Are you worried a bailiff may visit your home or business premises? It’s essential to know whether they’re a High Court Enforcement Officer or Debt Collector.

We’ll explain:

  • What rights the bailiffs have.
  • Whether they enter your home or business premises.

We can help:

  • Figure out why the bailiffs might be visiting.
  • Help you or your business find the best way forward.
  • Reduce creditor pressure while you repay what you can afford.

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    Difference between a bailiff, high court enforcement officer and debt collector

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    Bailiffs, High Court Enforcement Officers (HCEO) and debt collectors are different roles, but all have the same purpose: retrieving a debt on behalf of a creditor. Although they can all visit your home, there are differences between the powers debt collectors and bailiffs have when it comes to taking goods and entering premises.

    What’s the difference?

    Bailiffs‘ is a term for agents instructed to retrieve debts on behalf of either a creditor or the courts. There are two types of bailiffs with varying degrees of power: High Court Enforcement Officers (HCEO) and debt collectors. All enforcement agents must be fully certified with a Bailiff General Certificate from the county court, or with someone who is certified whenever they attempt to collect a debt.

    Although technically, both High Court Enforcement Officers and debt collectors are bailiffs, their powers significantly differ.

    HCEOs act on the courts’ behalf and have greater power available to them. In certain circumstances, they can enter a building using force, but only after exhausting all alternative options.

    Creditors hire debt collectors, and as such, do not carry the same powers as HCEOs. Since debt collectors are hired privately rather than acting on behalf of the courts, their powers are limited.

    different bailiffs

    High Court Enforcement Officer (HCEO)

    High Court Enforcement Officers (HCEO), formerly known as sheriffs, are officials acting on behalf of the court and appointed by the Ministry of Justice. They enforce orders from the High Court, collecting debts such as CCJs for over £600, VAT, income tax, national insurance, court fees and unpaid council tax.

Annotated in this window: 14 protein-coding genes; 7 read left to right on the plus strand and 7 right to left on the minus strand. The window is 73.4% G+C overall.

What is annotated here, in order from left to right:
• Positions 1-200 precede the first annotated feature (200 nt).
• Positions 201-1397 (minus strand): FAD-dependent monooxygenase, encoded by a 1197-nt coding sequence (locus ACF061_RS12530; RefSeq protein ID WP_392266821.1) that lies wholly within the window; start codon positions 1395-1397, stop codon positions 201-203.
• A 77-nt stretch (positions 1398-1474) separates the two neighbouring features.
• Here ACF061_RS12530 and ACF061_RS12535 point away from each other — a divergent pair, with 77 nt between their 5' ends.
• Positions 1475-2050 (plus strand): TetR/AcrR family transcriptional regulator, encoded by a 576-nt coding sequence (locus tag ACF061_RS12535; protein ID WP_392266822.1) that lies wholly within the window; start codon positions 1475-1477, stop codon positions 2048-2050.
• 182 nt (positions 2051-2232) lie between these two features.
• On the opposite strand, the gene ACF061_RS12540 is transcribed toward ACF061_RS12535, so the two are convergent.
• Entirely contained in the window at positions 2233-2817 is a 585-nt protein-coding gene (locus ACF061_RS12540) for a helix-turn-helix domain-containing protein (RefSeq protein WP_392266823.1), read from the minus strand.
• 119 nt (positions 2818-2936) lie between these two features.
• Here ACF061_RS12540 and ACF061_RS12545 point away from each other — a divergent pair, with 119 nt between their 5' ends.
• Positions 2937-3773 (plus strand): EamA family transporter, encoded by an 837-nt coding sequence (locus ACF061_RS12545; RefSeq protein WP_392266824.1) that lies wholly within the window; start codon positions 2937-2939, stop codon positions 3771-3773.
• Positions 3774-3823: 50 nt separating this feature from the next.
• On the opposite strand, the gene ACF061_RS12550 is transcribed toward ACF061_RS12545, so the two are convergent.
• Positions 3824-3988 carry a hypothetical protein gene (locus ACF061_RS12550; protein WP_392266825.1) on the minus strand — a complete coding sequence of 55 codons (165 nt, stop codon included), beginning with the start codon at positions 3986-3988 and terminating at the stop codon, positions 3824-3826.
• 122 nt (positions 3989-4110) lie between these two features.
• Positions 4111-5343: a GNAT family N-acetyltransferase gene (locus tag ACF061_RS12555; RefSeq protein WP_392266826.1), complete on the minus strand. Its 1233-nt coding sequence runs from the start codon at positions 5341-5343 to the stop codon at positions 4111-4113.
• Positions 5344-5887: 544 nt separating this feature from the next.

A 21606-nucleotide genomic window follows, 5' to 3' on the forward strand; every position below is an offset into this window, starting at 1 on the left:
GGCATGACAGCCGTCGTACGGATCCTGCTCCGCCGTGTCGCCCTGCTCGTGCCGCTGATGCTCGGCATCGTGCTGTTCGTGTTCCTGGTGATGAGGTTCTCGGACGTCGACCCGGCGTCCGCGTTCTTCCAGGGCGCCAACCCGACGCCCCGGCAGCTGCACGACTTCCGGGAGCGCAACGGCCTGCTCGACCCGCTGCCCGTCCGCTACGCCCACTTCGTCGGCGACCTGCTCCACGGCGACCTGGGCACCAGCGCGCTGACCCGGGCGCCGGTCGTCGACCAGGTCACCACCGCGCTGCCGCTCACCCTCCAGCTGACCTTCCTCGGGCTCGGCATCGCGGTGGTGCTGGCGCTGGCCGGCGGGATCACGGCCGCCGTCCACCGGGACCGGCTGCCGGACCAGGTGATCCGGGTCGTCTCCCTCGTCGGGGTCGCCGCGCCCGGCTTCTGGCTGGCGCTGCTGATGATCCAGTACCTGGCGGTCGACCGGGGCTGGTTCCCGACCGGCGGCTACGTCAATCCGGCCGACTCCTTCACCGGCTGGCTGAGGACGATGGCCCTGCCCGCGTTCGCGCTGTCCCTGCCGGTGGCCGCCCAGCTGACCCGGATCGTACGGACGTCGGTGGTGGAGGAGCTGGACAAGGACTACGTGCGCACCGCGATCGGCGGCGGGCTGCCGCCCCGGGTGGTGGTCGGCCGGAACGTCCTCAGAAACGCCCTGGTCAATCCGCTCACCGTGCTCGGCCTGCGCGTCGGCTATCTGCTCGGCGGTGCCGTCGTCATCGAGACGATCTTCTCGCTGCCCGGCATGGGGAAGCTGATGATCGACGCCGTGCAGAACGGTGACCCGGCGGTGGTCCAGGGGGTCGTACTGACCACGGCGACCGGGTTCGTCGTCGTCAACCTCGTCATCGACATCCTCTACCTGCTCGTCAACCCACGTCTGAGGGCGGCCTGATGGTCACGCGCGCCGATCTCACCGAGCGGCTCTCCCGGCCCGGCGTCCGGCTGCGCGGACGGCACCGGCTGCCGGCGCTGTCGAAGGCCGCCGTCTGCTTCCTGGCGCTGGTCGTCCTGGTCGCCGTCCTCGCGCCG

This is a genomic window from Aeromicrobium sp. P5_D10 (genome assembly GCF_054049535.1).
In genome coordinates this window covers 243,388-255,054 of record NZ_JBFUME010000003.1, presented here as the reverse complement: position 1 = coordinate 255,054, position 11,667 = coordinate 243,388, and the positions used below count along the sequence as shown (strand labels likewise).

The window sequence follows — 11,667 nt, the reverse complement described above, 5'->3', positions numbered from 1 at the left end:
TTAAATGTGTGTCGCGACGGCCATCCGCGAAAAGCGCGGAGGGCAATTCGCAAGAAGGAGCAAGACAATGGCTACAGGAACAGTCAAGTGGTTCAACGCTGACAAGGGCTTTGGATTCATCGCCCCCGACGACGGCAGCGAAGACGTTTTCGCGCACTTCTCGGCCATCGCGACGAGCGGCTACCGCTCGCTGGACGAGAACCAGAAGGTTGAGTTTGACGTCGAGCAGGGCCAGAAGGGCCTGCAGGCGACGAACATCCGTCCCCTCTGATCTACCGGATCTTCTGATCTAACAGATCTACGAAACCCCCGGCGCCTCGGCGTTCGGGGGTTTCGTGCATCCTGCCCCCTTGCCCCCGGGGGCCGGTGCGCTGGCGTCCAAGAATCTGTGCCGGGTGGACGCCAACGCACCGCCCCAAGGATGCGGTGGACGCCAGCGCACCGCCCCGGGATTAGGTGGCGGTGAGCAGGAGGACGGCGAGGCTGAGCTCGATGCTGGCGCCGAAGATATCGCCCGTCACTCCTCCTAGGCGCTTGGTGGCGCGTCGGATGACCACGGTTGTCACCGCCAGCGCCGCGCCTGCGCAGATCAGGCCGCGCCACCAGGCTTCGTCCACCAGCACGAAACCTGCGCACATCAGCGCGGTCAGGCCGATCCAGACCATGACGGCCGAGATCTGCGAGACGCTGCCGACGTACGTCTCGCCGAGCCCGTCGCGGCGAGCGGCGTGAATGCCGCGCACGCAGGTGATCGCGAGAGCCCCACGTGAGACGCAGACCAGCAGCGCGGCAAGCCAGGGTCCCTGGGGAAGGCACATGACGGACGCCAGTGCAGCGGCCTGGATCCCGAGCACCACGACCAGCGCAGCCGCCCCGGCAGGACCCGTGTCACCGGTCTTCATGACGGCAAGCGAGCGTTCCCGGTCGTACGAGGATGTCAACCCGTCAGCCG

Although they have more powers than a debt collector, they must still act by the rules of the court. Consequently, they have legal powers that privately hired debt collectors lack.

    What powers do HCEOs have?

    As HCEOs are working on behalf of the courts, they have much greater powers than debt collectors, with legal rights and powers granted to them on behalf of the courts.

    HCEOs can:

    • Force entry into a business’ premises on a first visit.
    • Recover items equivalent to the debt’s value plus interest and enforcement costs.

    HCEOs CANNOT:

    • Use violent, intimidating, or aggressive tactics when collecting debts. They must respect your confidentiality.
    • Take any essential items which are crucial for a business to work.
    • Seize any assets on lease or hire purchase.
    What bailiffs can and can’t take
    When visiting individuals, HCEOs have a similar set of guidelines. They cannot force entry into residential premises on a first visit and cannot take items essential for living.

    Debt collector

    A debt collector is an individual who works for a debt collection agency and has been employed by the creditor to collect assets equal to the value of the debt. As debt collectors have no power to actually collect goods, creditors may use it as a technique to try and intimidate people into settling their debts.

    What powers do debt collectors have?

    Debt collectors do not have the same rights as HCEOs. Their powers are limited to reminding and requesting that you repay the debt they’ve been sent to collect.

    Debt collectors can:

    • Collect money for debts such as credit cards, loans and utilities.

    Debt collectors CANNOT:

    • Force entry into residential or commercial premises. This includes breaking windows, doors or pushing past when you open the door.
    • Seize any goods without the permission of the debtor in any circumstances,
    • Enter a business or residential property without being invited in, and they must leave if you ask. If you choose not to open the door or let them in, there is nothing they can do about it.